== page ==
The quick version …

Mucus Layer Integrity
Research shows that Akkermansia muciniphila maintains the integrity of the mucus layer that lines the intestinal tract. A healthy mucus layer is essential for preventing the leakage of harmful substances from the gut into the bloodstream. Maintaining this barrier function can indirectly influence glucose metabolism by preventing inflammation and metabolic endotoxemia, which are linked to insulin resistance.

Anti-Inflammatory Effects
Chronic low-grade inflammation is associated with insulin resistance and impaired glucose metabolism. By reducing inflammation, Akkermansia muciniphila contributes to improved glucose tolerance.

Metabolic Regulation
Several reports indicate that supplementation with Akkermansia muciniphila, as well as certain food ingredients such as polyphenols which promote Akkermansia growth, can lead to improved glucose metabolism, lipid metabolism, and intestinal immunity. It modulates the gut-brain axis and influences hormones and signaling pathways related to appetite, energy expenditure, and glucose regulation. (3)

Butyrate Production
Akkermansia muciniphila can produce short-chain fatty acids, including butyrate. Butyrate is known to have positive effects on glucose metabolism by promoting the release of hormones that regulate blood sugar and improving insulin sensitivity.

Gut Barrier Function
By promoting the production of mucins, the proteins that form the mucus layer of the intestines, Akkermansia is crucial to a healthy gut barrier. A well-functioning gut barrier reduces inflammation and metabolic disturbances. (4)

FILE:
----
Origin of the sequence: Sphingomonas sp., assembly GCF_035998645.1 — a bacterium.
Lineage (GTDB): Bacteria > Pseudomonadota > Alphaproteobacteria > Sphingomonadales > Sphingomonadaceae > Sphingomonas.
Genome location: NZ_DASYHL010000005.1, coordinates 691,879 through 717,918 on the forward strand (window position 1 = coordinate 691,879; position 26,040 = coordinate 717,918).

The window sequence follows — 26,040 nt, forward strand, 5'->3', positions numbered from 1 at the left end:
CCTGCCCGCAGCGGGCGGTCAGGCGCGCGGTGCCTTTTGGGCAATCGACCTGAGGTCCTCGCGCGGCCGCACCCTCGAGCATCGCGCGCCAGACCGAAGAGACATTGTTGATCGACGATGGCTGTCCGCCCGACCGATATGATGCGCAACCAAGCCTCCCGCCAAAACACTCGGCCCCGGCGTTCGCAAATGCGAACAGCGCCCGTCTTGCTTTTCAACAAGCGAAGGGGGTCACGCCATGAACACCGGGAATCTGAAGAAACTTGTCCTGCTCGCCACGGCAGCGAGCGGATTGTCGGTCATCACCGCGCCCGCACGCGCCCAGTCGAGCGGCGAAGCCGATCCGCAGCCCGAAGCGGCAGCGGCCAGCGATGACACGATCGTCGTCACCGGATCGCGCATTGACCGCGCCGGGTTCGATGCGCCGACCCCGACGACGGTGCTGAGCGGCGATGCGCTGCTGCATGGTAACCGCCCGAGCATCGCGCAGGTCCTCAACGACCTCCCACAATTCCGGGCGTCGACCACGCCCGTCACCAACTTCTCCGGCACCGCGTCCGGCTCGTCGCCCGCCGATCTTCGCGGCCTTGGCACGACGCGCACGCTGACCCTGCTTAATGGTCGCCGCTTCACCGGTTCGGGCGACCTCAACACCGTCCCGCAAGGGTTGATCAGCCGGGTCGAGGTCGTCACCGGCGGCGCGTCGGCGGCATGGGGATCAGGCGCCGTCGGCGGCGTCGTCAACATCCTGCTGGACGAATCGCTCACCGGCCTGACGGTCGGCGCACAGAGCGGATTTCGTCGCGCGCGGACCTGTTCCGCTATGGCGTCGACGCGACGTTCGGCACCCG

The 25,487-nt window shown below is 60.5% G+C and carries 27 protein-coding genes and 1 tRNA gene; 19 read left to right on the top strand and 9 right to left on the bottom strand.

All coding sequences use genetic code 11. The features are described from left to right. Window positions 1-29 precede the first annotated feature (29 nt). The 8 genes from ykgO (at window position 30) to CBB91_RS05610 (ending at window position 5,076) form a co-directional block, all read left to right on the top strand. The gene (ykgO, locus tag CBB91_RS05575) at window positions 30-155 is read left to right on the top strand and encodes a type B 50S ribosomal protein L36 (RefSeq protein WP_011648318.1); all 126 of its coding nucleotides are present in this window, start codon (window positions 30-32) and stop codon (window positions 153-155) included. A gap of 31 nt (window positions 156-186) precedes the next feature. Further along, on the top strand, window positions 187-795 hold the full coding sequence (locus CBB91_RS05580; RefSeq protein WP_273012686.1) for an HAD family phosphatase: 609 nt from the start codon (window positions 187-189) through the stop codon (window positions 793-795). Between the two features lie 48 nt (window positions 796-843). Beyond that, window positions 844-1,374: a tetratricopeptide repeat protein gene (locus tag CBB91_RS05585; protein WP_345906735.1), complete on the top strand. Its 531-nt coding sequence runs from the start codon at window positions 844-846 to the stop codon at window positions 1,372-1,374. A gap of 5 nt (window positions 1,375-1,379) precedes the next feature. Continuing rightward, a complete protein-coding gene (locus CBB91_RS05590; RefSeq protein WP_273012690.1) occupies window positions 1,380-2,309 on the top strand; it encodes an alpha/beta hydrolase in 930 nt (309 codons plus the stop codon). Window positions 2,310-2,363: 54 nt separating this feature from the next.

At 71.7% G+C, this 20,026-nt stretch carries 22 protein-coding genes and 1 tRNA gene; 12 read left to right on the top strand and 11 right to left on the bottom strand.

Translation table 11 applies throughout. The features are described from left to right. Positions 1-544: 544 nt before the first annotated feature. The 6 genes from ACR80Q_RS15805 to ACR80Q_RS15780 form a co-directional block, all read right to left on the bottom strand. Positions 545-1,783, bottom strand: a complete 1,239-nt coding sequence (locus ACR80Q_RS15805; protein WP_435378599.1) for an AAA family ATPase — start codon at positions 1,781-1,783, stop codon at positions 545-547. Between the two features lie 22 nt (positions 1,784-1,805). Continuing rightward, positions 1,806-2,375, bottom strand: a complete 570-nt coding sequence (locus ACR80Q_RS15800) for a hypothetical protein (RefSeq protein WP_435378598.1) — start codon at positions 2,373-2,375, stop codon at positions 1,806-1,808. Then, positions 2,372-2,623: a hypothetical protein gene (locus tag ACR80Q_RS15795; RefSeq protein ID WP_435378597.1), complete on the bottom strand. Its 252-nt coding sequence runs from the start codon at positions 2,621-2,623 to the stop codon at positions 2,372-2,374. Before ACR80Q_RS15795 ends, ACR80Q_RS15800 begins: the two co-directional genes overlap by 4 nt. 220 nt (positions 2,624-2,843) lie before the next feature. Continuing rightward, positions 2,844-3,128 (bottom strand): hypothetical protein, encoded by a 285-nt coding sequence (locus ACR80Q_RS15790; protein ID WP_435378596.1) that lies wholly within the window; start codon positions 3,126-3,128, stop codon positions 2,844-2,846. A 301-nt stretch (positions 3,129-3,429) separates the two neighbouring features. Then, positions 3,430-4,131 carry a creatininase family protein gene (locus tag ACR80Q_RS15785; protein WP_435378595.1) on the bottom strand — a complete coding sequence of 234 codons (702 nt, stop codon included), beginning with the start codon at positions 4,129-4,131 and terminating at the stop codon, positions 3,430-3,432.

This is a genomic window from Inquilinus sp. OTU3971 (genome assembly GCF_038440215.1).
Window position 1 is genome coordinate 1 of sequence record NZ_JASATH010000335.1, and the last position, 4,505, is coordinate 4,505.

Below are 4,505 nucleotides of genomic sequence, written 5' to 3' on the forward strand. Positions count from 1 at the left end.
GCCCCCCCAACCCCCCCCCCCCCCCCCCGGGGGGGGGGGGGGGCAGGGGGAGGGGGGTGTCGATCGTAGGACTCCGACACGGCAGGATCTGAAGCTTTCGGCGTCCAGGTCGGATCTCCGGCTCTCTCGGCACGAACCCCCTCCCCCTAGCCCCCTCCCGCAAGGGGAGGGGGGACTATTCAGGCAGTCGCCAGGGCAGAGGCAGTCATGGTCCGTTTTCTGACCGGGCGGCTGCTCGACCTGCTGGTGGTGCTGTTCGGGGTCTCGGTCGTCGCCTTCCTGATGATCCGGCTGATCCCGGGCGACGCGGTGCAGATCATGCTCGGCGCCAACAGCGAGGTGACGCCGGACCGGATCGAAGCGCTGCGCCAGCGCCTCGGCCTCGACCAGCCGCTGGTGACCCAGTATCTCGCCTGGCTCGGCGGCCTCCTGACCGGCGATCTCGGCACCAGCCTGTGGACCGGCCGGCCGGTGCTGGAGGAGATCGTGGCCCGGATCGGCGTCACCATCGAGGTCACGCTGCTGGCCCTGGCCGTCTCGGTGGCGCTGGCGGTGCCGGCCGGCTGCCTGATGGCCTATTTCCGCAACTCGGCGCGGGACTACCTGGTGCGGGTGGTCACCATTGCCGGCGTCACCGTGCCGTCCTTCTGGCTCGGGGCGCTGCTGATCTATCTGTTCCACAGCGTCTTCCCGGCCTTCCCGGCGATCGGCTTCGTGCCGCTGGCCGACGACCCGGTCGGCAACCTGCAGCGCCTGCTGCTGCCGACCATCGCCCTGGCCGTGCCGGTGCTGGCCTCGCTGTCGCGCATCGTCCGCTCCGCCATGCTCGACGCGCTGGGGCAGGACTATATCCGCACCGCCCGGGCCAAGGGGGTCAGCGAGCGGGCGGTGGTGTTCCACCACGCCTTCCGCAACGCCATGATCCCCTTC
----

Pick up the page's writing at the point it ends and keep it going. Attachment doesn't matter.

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The deep-dive version …

The Role of Akkermansia in Combatting Inflammation
Akkermansia plays a significant role in controlling inflammation, which is essential for metabolic health. As the name ‘muciniphila’ suggests (the word literally means ‘mucin lovers’), Akkermansia bacteria love to consume mucins in the intestines.  Mucins are proteins that are ‘glycosylated’ – meaning they have a carbohydrate molecule attached to the protein through an enzymatic process. The resulting protein-carbohydrate fusion produces a slimy mucus that serves as a protective barrier around the insides of your intestines, keeping toxins and pathogens from passing through the intestine wall and into the body. (5) Akkermansia bacteria live inside the mucin layers and use them as an energy source, essentially eating the glycosylated proteins and transforming them into short-chain fatty acids.